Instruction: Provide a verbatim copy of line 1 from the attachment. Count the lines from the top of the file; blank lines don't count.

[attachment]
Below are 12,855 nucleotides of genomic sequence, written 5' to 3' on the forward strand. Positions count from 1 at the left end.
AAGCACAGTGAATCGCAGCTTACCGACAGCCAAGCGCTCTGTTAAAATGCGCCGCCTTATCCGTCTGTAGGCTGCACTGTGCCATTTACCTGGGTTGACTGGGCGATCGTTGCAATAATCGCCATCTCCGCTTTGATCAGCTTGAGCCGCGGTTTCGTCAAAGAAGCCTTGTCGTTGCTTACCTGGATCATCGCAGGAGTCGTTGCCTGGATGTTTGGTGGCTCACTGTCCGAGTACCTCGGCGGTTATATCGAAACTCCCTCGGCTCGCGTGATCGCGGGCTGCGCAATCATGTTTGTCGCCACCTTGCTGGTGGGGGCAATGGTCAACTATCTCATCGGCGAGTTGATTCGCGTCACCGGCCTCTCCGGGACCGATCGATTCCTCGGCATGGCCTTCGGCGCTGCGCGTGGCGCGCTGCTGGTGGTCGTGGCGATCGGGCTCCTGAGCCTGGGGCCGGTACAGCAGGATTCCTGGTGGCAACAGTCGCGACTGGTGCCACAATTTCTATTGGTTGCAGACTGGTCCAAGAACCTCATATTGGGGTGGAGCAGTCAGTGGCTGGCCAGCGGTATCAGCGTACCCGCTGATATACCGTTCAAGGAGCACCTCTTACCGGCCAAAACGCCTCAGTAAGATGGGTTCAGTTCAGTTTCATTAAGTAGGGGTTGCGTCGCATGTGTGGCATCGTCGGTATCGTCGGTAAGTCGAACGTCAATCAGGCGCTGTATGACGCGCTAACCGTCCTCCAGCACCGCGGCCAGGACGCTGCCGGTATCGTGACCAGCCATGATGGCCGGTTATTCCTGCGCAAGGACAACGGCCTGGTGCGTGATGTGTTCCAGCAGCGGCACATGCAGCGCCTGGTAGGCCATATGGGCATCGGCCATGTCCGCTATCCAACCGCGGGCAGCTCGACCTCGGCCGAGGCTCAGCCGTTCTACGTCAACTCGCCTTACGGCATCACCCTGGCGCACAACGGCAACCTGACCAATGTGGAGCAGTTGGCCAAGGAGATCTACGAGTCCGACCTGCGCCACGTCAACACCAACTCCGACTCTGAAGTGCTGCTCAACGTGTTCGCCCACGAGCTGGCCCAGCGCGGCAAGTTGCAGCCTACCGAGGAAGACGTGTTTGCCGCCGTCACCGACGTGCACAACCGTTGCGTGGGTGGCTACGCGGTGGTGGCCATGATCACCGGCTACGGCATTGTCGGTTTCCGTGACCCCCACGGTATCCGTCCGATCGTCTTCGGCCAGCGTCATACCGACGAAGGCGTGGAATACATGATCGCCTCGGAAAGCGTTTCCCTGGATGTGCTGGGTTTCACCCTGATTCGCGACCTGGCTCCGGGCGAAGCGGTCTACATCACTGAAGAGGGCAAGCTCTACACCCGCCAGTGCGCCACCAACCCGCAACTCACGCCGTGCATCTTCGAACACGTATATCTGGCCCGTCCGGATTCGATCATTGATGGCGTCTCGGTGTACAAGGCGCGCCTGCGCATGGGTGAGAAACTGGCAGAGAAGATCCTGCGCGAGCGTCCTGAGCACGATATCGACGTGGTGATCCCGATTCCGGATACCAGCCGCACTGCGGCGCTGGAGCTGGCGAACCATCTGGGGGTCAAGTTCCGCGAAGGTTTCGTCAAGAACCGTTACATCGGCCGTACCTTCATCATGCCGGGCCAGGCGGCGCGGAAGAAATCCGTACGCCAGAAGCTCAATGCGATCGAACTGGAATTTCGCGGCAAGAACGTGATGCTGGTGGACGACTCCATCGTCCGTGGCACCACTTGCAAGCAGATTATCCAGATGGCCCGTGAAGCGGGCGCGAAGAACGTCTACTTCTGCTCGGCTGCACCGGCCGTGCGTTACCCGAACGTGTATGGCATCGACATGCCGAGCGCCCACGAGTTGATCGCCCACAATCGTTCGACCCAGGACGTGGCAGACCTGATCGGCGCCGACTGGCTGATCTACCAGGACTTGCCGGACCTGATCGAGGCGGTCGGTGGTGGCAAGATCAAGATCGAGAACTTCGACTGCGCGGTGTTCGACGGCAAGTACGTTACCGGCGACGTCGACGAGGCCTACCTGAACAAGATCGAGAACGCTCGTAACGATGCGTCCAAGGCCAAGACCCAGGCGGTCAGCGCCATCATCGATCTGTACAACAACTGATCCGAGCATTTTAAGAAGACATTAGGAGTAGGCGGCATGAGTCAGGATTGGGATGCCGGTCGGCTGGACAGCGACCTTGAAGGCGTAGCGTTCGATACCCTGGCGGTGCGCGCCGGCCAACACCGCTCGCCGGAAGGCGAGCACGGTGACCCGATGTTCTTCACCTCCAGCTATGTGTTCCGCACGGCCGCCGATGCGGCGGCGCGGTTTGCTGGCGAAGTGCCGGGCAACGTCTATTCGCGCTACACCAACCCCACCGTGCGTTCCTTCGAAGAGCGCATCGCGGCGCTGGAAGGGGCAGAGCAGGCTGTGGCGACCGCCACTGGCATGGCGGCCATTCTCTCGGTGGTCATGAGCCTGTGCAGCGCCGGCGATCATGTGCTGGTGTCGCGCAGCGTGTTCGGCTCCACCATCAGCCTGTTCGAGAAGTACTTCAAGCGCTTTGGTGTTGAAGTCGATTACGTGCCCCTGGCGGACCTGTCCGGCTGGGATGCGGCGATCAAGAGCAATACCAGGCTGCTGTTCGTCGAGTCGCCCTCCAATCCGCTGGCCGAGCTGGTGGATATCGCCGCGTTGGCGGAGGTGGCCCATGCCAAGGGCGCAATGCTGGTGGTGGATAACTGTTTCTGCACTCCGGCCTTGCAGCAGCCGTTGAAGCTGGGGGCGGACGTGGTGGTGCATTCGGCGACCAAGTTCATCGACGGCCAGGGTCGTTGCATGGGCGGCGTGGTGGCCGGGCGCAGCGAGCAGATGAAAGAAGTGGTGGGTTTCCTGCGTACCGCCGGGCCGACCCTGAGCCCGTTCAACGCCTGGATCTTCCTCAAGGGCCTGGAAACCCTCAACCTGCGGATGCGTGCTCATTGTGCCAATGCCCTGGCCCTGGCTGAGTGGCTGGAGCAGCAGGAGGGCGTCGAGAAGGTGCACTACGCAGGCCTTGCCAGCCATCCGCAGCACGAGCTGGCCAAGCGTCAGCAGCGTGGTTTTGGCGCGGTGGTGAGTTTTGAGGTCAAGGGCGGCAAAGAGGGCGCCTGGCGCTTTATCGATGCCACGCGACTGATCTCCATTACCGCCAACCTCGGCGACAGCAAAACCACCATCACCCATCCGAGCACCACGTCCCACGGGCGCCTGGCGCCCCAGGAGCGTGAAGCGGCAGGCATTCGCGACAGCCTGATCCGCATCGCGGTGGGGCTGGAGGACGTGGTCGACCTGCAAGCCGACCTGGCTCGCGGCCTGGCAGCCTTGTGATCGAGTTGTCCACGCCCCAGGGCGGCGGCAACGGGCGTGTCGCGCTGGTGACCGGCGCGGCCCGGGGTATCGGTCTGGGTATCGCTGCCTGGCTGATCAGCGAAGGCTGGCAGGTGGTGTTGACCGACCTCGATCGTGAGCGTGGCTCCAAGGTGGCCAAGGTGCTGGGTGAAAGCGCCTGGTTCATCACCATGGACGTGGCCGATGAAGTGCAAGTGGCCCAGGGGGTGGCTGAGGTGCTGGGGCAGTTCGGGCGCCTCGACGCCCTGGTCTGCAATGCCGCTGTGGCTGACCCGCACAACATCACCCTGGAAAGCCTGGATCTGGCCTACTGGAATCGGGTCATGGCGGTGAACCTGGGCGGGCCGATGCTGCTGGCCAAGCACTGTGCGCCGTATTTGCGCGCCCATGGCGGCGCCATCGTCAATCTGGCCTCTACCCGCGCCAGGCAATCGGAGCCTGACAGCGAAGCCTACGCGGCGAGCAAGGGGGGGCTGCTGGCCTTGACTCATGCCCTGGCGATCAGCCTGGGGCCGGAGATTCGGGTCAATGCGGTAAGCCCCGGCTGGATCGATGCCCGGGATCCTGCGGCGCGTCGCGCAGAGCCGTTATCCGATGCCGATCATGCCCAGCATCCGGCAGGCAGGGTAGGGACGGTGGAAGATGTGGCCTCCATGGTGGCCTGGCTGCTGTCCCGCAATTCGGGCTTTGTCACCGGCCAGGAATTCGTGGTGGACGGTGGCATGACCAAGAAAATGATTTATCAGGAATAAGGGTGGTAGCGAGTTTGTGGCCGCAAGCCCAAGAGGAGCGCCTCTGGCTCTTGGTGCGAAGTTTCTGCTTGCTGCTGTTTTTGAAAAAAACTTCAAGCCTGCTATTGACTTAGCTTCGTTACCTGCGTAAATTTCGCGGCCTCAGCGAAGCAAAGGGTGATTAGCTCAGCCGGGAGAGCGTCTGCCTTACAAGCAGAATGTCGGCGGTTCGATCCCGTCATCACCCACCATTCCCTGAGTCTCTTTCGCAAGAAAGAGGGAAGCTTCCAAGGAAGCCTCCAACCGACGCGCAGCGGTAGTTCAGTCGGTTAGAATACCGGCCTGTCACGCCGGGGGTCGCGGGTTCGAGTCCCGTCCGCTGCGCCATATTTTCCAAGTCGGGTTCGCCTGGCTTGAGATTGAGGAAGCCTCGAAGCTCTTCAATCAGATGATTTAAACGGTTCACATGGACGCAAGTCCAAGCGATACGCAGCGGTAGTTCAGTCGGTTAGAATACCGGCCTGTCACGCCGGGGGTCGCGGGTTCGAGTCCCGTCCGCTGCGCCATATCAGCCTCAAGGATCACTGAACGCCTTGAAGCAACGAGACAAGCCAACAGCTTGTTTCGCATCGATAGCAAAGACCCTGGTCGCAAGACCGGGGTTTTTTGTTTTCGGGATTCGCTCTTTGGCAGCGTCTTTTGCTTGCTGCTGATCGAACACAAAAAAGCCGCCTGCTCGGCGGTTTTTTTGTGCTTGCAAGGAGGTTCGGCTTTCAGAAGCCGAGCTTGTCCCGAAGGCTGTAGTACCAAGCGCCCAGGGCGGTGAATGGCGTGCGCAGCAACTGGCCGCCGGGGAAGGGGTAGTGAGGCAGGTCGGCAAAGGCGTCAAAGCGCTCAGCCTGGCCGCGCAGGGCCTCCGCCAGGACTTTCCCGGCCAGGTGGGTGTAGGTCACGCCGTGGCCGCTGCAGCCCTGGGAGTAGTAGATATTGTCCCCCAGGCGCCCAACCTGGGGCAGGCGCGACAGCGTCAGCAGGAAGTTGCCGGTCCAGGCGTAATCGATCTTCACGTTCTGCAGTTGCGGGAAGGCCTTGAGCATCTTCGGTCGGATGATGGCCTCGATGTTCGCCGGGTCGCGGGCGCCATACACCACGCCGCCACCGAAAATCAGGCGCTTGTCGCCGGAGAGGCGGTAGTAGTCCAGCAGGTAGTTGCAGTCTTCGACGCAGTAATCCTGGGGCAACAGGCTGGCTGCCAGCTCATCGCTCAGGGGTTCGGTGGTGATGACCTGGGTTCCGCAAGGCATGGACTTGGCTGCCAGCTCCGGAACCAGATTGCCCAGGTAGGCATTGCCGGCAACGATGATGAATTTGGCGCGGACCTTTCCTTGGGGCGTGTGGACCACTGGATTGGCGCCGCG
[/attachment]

Below are 12,855 nucleotides of genomic sequence, written 5' to 3' on the forward strand. Positions count from 1 at the left end.